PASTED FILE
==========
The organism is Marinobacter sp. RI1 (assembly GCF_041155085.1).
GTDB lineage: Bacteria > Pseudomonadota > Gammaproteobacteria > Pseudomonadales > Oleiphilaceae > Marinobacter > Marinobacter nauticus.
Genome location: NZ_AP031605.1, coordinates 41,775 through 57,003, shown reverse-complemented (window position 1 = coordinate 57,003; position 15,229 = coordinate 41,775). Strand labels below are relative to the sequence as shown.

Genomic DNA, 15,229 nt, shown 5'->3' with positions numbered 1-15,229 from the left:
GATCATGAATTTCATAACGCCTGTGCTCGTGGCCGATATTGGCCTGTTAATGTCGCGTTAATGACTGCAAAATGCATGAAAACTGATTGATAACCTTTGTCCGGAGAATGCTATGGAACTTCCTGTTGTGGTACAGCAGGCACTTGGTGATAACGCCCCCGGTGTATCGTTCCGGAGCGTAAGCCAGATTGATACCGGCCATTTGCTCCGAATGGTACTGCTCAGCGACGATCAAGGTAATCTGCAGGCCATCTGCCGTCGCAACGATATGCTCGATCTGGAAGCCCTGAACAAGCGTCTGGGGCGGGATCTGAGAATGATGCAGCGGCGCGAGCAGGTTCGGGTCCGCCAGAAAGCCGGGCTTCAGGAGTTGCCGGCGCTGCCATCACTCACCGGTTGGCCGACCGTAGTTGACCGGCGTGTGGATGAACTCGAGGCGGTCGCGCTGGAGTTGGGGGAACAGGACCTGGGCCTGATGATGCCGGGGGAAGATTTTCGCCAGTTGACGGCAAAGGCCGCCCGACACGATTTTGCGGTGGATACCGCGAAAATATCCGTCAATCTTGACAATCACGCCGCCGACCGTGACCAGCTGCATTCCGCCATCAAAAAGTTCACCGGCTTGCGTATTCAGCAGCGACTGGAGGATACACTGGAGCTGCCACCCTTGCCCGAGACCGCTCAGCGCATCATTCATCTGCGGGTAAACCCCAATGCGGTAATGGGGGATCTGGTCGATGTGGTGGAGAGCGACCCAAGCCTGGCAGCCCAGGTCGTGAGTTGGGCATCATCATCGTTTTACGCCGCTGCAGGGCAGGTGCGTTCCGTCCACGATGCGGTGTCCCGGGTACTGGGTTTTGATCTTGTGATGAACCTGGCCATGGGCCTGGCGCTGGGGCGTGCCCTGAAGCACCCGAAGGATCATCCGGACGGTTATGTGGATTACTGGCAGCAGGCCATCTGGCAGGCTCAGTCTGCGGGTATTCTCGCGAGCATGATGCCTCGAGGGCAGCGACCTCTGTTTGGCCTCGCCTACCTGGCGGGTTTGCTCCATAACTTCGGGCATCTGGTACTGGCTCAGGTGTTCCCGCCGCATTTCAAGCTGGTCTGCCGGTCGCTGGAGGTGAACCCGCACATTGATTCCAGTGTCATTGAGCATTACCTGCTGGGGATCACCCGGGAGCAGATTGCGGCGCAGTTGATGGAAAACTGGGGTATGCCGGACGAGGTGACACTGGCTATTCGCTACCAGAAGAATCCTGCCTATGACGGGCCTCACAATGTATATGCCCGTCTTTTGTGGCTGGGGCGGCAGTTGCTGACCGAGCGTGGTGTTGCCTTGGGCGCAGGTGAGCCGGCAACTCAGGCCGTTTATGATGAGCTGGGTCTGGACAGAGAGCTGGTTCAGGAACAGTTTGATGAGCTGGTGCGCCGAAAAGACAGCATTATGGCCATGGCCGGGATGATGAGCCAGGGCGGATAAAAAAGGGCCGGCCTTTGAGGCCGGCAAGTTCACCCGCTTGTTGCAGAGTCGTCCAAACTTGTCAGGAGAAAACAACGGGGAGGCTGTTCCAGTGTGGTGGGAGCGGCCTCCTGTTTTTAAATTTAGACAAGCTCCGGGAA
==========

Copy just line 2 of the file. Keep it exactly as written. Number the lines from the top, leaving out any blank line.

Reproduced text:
GTDB lineage: Bacteria > Pseudomonadota > Gammaproteobacteria > Pseudomonadales > Oleiphilaceae > Marinobacter > Marinobacter nauticus.